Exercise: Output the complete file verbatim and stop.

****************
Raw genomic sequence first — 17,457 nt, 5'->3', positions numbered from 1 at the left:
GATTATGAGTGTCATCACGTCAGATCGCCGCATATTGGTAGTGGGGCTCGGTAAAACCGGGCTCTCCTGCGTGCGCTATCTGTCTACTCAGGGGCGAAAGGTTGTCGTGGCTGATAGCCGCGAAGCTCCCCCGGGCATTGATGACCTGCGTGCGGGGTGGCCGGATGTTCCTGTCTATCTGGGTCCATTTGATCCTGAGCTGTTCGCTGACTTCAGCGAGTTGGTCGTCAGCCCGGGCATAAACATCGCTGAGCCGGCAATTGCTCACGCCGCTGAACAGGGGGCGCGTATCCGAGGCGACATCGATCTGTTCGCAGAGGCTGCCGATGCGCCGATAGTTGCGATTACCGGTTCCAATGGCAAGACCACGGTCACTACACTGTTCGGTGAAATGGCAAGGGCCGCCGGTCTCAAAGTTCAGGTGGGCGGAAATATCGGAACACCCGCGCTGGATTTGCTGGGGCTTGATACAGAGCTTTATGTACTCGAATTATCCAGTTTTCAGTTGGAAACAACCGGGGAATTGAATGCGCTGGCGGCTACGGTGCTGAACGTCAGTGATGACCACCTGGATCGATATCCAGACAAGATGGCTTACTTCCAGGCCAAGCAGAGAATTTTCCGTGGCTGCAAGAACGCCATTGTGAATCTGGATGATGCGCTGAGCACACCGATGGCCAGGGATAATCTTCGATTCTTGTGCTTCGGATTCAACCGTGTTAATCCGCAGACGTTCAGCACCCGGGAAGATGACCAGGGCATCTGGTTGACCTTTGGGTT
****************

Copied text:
Raw genomic sequence first — 17,457 nt, 5'->3', positions numbered from 1 at the left:
GATTATGAGTGTCATCACGTCAGATCGCCGCATATTGGTAGTGGGGCTCGGTAAAACCGGGCTCTCCTGCGTGCGCTATCTGTCTACTCAGGGGCGAAAGGTTGTCGTGGCTGATAGCCGCGAAGCTCCCCCGGGCATTGATGACCTGCGTGCGGGGTGGCCGGATGTTCCTGTCTATCTGGGTCCATTTGATCCTGAGCTGTTCGCTGACTTCAGCGAGTTGGTCGTCAGCCCGGGCATAAACATCGCTGAGCCGGCAATTGCTCACGCCGCTGAACAGGGGGCGCGTATCCGAGGCGACATCGATCTGTTCGCAGAGGCTGCCGATGCGCCGATAGTTGCGATTACCGGTTCCAATGGCAAGACCACGGTCACTACACTGTTCGGTGAAATGGCAAGGGCCGCCGGTCTCAAAGTTCAGGTGGGCGGAAATATCGGAACACCCGCGCTGGATTTGCTGGGGCTTGATACAGAGCTTTATGTACTCGAATTATCCAGTTTTCAGTTGGAAACAACCGGGGAATTGAATGCGCTGGCGGCTACGGTGCTGAACGTCAGTGATGACCACCTGGATCGATATCCAGACAAGATGGCTTACTTCCAGGCCAAGCAGAGAATTTTCCGTGGCTGCAAGAACGCCATTGTGAATCTGGATGATGCGCTGAGCACACCGATGGCCAGGGATAATCTTCGATTCTTGTGCTTCGGATTCAACCGTGTTAATCCGCAGACGTTCAGCACCCGGGAAGATGACCAGGGCATCTGGTTGACCTTTGGGTT